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Home Buyers Like LEED For Homes
“The green builders happen to be the ones that are working everyday,” said Michael Holcomb, principal of Home Inspector General in Byron Center and founder of the Alliance for Environmental Sustainability, administrator of the U.S. Green Building Council’s LEED for Homes program in the Great Lakes area.
“This is a market that is supposed to be dead, but these builders are seeing growth. I’ve got one builder who is actually building three times as many homes this year as he’s ever built in his best year.”
The residential version of the council’s highly successful Leadership in Energy and Environmental Design rating system, LEED for Homes has far surpassed its first-year goals. According to Holcomb, the council set a “pie-in-the-sky” first-year goal of 144 homes. There are nearly that many in the immediate West Michigan area, with 140 projects currently registered, including 70 currently completed and pending certification.
In the alliance’s service area, which stretches across Chicago, Des Moines, Indianapolis, Minneapolis and Detroit, there are a total of over 300 registered projects. Nationwide, the council has registered nearly 9,000.
“The majority of it is coming from a very small number of builders,” said Holcomb. “Most of the involvement has come from architects, designers and homeowners requesting this, and a handful of builders jumping in and learning how.”
This was the case for New Urban Home Builders, which recently completed a unique LEED home on Burton Street in Ada. Home No. 1 in the fall Parade of Homes, which ended last weekend, the 5,600-square-foot home is a showcase for green design.
The structure’s heating and cooling is maintained by a geothermal system that pumps the air in the home through 1,200 feet of tubing buried beneath the ground. The exterior walls are made from a combination of energy-efficient, structurally insulated panels, commonly called SIPS, soy-based foam and recycled newspaper. These materials are not only more environmentally friendly, but stronger as well, proven to hold up to earthquakes and storms better than standard frame construction.
Outside, the deck and porch are made from a dense wood source that is impervious to pests and decay, removing the need for chemical treatments. A rain garden helps retain all of the property’s rainwater on site, feeding the well that supplies the property’s irrigation system.
“I think we’re going to start getting busy again because we are capable of building LEED and Green Built homes,” said New Urban Principal Tim Brinks, referring to the less comprehensive Green Built Michigan standard.
“I opened up the latest National Geographic today and every ad was tied to green. People are definitely interested. We’ve gotten a lot of leads just from people coming through with the parade.”
For several years, New Urban has built homes to meet either Green Built or Energy Star standards, and has regularly practiced many of the foundations of the LEED guidelines. It has even had previous experience with geothermal systems, including one routed through a nearby pond, a more complicated and slightly more efficient deployment. The parade home is a step above the firm’s previous projects.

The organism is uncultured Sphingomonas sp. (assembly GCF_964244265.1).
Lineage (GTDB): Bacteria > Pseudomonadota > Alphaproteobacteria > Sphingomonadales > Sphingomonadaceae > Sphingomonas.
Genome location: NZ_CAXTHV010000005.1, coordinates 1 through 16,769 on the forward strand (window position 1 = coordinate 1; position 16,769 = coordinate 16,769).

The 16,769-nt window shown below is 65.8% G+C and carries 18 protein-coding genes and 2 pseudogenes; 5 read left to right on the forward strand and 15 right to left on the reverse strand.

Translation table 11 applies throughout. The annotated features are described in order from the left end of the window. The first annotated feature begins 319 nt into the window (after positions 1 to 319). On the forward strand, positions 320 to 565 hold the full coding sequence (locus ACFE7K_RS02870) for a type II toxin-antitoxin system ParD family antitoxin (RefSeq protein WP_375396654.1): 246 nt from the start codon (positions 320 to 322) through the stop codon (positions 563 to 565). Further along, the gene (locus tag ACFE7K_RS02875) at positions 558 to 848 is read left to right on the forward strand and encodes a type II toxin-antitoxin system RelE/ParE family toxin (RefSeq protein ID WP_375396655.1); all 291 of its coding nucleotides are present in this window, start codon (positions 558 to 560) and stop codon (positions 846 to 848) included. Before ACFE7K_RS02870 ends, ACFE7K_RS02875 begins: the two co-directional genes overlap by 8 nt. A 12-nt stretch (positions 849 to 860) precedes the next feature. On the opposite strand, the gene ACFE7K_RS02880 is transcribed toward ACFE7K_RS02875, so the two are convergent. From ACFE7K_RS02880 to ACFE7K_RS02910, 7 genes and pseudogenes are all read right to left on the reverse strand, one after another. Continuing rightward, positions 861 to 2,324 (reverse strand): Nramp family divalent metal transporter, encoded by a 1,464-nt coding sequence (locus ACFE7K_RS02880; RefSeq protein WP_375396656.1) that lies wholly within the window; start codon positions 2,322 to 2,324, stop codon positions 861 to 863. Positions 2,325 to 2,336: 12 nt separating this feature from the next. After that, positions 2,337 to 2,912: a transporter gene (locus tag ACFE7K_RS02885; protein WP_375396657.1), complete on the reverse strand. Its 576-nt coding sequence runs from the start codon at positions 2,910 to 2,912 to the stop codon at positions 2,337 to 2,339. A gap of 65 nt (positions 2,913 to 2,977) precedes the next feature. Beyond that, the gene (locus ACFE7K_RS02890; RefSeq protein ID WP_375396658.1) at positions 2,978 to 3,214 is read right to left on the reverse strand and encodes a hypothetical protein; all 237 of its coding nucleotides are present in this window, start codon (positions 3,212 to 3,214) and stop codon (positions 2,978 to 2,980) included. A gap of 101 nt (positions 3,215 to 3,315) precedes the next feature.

An energy analysis of the home revealed a HERS Index score of 44, making it one of the most efficient structures in the state. Each point on the HERS Index is equivalent to a 1 percent increase in energy efficiency.
The Energy Star reference cites a HERS Index of 100, making the Burton home 66 percent more efficient than the standard energy-efficient home.
“You might spend a little bit more to build green, but you’re going to make that back pretty quick,” said Scott Branc, New Urban principal.
Designed by Via Design in Grand Rapids and built to stylistically reflect the century-old barn on the property — and in a desirable Ada neighborhood to boot — the Burton house is not a home for the entry-level buyer. According to Holcomb, many of the projects currently being registered are priced in the $350,000 to $550,000 range or higher. But with that said, nearly half of the registered homes in the region are affordable housing priced below $150,000.
Leading that market, Habitat for Humanity of Kent County has registered all of its projects for the next fiscal year for LEED certification.
“If Habitat for Humanity can afford to increase their budgets marginally to take advantage of LEED, it’s because there is a definite payback,” said Holcomb. “We’re seeing a lot of those, which is remarkable because they have the least amount of money.”
Bazzani Associates in Grand Rapids, which has long built to green standards and is headquartered in the city’s first LEED building, has found limited use of the LEED for Home standard. Its business is primarily focused on downtown Grand Rapids, where there is little room for new construction. The firm has only registered two homes for the LEED standard.
“Our largest interest has been in how to take an existing home and make it green,” said Bazzani broker Rachel Lee. “That business has grown 50 percent since last year. People are attracted to the neighborhoods and the style of historic homes. The maintenance and utility costs of an older home can be high, so people have even more reason to look for ways to make the building tighter and more efficient.”
There is no certification, LEED or otherwise, currently available for renovated homes.
The council reported its first Platinum rating last month at a home in St. Louis. The top designation requires a nearly perfect score on the LEED rating system. Holcomb is expecting Michigan’s first Platinum rating in the coming weeks when a highly rated home in Ann Arbor receives its certification.